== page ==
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Blauner's Operationalization of Alienation: On What Grounds It Can Be Marxist - Coursework Example

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Blauner’s Operationalization of Alienation: On What Grounds It Can Be Marxist? Outline Introduction Marx and Blauner on Alienation Conclusion Introduction According to Craib (1997: 88 - 91) and Haralambos (2004: 621 – 623), Karl Marx had formulated a theory of alienation which had uncovered that the capitalist mode of production was shaping the human activity…
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Blauners Operationalization of Alienation: On What Grounds It Can Be Marxist
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Blauner's Operationalization of Alienation: On What Grounds It Can Be Marxist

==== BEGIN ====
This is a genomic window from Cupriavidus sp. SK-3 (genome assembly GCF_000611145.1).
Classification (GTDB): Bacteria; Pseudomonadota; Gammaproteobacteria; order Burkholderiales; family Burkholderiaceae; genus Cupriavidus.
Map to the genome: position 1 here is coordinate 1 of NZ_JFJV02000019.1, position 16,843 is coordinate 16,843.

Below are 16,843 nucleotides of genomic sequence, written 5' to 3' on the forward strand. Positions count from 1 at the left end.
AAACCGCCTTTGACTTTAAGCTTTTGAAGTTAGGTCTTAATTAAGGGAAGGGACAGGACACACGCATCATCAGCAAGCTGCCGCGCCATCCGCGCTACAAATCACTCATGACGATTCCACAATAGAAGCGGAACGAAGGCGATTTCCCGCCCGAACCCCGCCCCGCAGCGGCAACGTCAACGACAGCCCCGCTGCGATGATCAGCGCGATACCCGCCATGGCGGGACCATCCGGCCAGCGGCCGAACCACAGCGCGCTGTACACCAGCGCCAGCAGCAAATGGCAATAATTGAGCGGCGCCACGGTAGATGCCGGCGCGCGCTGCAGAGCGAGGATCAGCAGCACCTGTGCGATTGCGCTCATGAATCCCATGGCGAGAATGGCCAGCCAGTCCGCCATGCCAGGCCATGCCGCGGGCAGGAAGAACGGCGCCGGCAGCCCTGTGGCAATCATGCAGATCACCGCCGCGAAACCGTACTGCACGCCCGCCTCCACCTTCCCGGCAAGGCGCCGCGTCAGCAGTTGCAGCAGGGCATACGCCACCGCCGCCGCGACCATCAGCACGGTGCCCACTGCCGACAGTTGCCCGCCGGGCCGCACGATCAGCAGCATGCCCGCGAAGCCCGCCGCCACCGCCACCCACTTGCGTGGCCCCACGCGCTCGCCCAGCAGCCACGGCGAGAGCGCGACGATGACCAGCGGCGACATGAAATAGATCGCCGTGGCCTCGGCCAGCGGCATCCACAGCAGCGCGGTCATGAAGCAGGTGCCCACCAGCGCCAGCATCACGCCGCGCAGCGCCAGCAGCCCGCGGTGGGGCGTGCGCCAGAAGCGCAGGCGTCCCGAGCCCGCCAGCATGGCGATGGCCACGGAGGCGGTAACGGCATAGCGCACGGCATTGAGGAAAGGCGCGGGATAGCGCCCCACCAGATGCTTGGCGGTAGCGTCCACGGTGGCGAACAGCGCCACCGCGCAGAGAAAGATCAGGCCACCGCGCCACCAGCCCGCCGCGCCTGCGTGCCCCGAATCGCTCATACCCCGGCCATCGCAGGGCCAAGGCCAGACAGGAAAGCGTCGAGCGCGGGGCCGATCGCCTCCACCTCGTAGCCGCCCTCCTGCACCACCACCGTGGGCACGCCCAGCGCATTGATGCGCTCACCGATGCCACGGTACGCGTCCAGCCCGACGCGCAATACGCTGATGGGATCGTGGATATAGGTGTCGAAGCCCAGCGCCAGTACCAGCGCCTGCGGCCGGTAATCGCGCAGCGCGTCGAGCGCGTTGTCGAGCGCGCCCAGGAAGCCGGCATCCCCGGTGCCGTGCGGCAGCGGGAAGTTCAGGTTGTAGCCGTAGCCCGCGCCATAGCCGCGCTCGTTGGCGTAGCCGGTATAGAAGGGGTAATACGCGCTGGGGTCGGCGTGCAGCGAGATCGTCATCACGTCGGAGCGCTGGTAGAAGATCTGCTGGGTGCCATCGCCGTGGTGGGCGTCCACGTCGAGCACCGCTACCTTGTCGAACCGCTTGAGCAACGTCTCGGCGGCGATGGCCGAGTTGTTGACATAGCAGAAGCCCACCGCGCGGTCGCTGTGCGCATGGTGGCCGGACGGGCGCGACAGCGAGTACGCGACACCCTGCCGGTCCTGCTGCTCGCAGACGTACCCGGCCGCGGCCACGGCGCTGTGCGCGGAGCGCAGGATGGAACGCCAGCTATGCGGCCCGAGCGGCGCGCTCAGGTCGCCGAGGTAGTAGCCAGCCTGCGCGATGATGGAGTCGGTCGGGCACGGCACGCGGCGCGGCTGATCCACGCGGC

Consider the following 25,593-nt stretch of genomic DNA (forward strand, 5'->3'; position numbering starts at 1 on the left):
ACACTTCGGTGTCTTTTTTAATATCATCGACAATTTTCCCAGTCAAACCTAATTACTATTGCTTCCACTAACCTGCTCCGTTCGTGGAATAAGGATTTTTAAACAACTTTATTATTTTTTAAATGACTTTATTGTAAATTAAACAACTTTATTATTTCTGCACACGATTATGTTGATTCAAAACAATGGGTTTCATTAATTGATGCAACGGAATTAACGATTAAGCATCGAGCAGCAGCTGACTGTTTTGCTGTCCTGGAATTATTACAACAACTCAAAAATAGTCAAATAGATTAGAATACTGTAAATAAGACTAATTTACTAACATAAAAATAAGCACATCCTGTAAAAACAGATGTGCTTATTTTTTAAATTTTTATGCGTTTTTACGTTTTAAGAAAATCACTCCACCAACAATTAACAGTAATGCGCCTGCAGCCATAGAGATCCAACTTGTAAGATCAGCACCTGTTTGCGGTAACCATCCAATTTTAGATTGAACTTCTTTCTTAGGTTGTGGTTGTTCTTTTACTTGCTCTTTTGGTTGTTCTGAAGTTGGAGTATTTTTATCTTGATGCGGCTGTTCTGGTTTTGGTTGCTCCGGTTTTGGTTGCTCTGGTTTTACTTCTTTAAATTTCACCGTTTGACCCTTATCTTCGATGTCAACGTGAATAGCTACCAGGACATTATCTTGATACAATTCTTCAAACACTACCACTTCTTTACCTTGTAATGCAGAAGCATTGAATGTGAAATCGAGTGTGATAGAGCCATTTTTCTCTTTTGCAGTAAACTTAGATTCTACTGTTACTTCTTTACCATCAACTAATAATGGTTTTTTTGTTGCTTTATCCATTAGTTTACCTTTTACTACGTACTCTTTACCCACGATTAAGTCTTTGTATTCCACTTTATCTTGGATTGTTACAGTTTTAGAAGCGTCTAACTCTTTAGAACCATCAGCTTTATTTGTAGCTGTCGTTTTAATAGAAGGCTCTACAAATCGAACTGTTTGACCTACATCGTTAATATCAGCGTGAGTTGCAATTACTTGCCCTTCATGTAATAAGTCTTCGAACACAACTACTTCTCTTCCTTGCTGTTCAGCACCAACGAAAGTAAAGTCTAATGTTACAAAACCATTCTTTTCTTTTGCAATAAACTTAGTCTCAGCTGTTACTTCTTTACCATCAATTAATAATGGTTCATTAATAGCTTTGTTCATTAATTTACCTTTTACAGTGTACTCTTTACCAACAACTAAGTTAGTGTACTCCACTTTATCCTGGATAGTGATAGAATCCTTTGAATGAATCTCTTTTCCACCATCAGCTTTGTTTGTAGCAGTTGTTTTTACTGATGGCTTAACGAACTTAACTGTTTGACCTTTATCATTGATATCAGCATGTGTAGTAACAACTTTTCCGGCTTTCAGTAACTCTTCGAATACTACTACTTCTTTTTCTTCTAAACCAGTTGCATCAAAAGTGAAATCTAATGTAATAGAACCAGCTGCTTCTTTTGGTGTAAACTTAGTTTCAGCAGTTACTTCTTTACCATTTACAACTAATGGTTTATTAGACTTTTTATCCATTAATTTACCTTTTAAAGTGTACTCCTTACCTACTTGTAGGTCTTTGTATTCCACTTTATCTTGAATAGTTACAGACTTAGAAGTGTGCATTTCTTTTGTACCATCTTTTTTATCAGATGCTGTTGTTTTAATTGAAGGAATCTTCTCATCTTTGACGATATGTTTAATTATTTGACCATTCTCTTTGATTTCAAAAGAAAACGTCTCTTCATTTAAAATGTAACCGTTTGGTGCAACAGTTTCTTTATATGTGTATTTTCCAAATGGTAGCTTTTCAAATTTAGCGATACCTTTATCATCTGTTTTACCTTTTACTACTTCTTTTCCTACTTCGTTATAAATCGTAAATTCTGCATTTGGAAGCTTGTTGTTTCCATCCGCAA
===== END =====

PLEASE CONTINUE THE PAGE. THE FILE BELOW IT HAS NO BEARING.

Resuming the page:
Download file to see previous pages... This was due to the fact that commodities had happened to rule over his everyday activity. Moreover, for him, alienation was an objective verifiable state of disengagement which could be inevitably observed under capitalism. Even if for Marx it was objective, the concept alienation was treated subjectively and was tried to be operationalized by researchers including Robert Blauner through ‘Alienation and Freedom’ in 1964. For Blauner’s terminology, alienation was regarded as a form of job dissatisfaction because the changing of technology, for him, was a significant factor that had influenced the people’s works (Haralambos, 2004: 626 – 628). Although Blauner was not a Marxist himself, his operationalization of the concept had some similarities to that of Marx. In order to find out on what grounds Blauner’s alienation could be considered Marxist, this paper would compare and contrast the accounts on alienation of Marx and Blauner. Marx and Blauner on Alienation Marx’s conceptualisation of alienation basically had four (4) aspects such as the product, activity, species and social. According to Swingewood (2000: 28 – 65) and Giddens (2009: 74 - 77), the existing conditions of the capitalist mode of production had made individual workers to be estranged from the product they had produced, from the activity of production itself, as well as from his relationship with other people. As a result, individuals happened to lose control over their very own human being. In this case, workers could not even claim the product of his labour to be his own. Capitalism had shaped these individuals to function like a machine for the purpose of making profit for buying the commodities instead of his social needs. Meanwhile, labour also put out of place the social relations among other workers. Labour time was nothing but labour time alone. Instead of individuals being free and being engaged in productive activity, they were alienated from their own human nature. The very own process of labour in capitalism was alienating. However, in Blauner’s study of alienation through the use of questionnaires and data of Elmo Roper’s research, he regarded that technology as an important factor that had influenced the work behaviors and attitudes of human beings (O’Donnell, 1997: 262 – 268). Through Melvin Seeman’s psychological aspects of alienation, Blauner’s operationalization of the concept had provided him 4 dimensions as well. According to Giddens (2009: 891 - 892), Blauner’s alienation was indicated by the following signs: first was powerlessness or the lack of control a worker could have over his work; second was meaninglessness or the deficiency of importance or purpose in work; third was isolation or the absence of social relations among the other workers; and fourth was the self – estrangement which was the degree of involvement and satisfaction of an individual in a work. Basically, for him, worker’s attitudes served as signs of the levels of alienation. In order for Blauner to test the 4 aspects of alienation, according to Haralambos (2004: 626 – 629), he had taken into consideration 4 types of industry. Each industry had a different method of technology and different occupational situations. In these industries, he looked at the different levels of alienation. The first type was a printing industry which served as an example of craft ...Download file to see next pagesRead More
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